When you’re ready to translate using your models, put the string(s) you want to translate into a file and run the following:

onmt_translate --model data/ \\
--src data/text-to-be-translated.txt \\
--output data/output.txt 
--verbose --replace_unk

And, as you saw in Google Colab, if you want to retrain, you can run the same command line with -train_from to continue training.

Some caveats:

  • Don’t make the spot instance request persistent unless you’ve got some user data or init script set up that picks up and restarts training where you left off (this is totally doable, but I haven’t implemented it yet myself. Luckily, I was only losing .20/hour or something and it didn’t cut into my Alexabucks, but you can imagine how that sort of thing might cause trouble.

  • You’ll also want to go into S3 and prune unneeded models. They’re pretty big and if you’re like me, you take a lot of checkpoints (good because you never know when training will be interrupted! But bad because they’re huge files) and many aren’t needed.

Here’s a pretty dumb command I use to figure out which models I want to delete, where opennmt-train.log is the log file with data (if you use my eoat-trains3 script, this is where it logs by default) and 5 is the beginning of the accuracy I was looking to delete – at the time, I wanted to keep my 60+ accuracy models, and zap the 50+ (this doesn’t delete anything, just lists them for you and you can then manually delete what you want):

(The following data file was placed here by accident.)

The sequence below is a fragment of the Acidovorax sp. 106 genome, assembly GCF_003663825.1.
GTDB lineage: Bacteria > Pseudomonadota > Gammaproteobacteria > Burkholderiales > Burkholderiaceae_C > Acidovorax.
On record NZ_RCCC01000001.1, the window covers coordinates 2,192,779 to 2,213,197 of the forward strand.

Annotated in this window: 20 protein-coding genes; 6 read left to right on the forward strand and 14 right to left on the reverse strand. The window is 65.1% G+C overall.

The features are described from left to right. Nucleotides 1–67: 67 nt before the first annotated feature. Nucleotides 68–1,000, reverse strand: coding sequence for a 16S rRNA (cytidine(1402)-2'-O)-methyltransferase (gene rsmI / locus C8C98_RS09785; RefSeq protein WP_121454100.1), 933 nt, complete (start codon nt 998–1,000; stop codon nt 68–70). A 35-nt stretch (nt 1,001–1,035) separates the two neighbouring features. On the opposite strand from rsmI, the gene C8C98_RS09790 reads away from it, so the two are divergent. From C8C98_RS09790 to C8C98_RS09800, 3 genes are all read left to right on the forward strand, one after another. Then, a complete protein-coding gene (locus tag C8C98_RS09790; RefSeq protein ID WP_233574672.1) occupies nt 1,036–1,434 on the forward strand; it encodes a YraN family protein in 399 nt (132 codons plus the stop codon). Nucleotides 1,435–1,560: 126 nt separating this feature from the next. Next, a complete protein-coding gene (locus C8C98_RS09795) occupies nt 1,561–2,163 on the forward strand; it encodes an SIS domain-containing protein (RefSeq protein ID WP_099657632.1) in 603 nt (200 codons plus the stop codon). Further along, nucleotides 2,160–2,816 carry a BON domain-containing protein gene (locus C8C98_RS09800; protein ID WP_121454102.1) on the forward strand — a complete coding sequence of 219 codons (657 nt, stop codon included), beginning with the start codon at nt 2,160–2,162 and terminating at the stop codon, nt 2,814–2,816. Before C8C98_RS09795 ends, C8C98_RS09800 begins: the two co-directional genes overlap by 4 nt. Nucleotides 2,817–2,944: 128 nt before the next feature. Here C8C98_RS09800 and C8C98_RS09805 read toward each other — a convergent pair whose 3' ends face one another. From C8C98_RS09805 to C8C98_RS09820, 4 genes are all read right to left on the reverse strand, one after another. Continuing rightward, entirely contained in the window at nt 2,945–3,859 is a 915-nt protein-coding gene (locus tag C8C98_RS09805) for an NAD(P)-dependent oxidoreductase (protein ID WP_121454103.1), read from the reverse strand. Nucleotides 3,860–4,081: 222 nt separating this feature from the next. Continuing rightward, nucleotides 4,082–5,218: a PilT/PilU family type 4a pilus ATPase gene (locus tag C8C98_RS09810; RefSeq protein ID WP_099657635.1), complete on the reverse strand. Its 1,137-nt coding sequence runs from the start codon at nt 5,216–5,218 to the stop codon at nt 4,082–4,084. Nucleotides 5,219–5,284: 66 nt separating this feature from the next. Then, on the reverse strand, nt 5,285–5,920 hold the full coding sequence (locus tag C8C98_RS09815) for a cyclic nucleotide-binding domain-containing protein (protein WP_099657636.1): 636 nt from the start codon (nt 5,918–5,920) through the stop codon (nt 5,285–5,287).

for i in `ls * |awk -F "_|.pt" '{print $3}'`; do
grep $i opennmt-train.log |grep "acc:  5" |awk -F" |/" '{print $3}';


If you’re going for speed and ease-of-use, Google Colab is ace. It takes minutes to set up and get running, and is totally free. You can quickly and easily share your notebooks with others. However, you do have to stay connected the entire time, you’re limited to 12 hour training sessions, and sometimes get disconnected when you least expect it. You should always set your checkpoints pretty low here. Google Colab also runs in a mobile browser. It’s not pleasant, but it absolutely works and is a little mind-blowing.

If you want a little more reliability and control over your environment and don’t mind paying and a more complicated initial setup, EC2 wins. You can also spring for a dedicated instance where you never have to worry about being interrupted.

Given both options, you can see why I’ve been passing models back and forth between them like 1.5GB ping pong balls. Or medicine balls, I guess, is more appropriate.

Overall, I’ve gotta say…we live in a charmed time (technology-wise, at least). It’s amazing that we’ve got this kind of computing power at our fingertips and anyone can use it to get a data science job done, no matter who or where they are.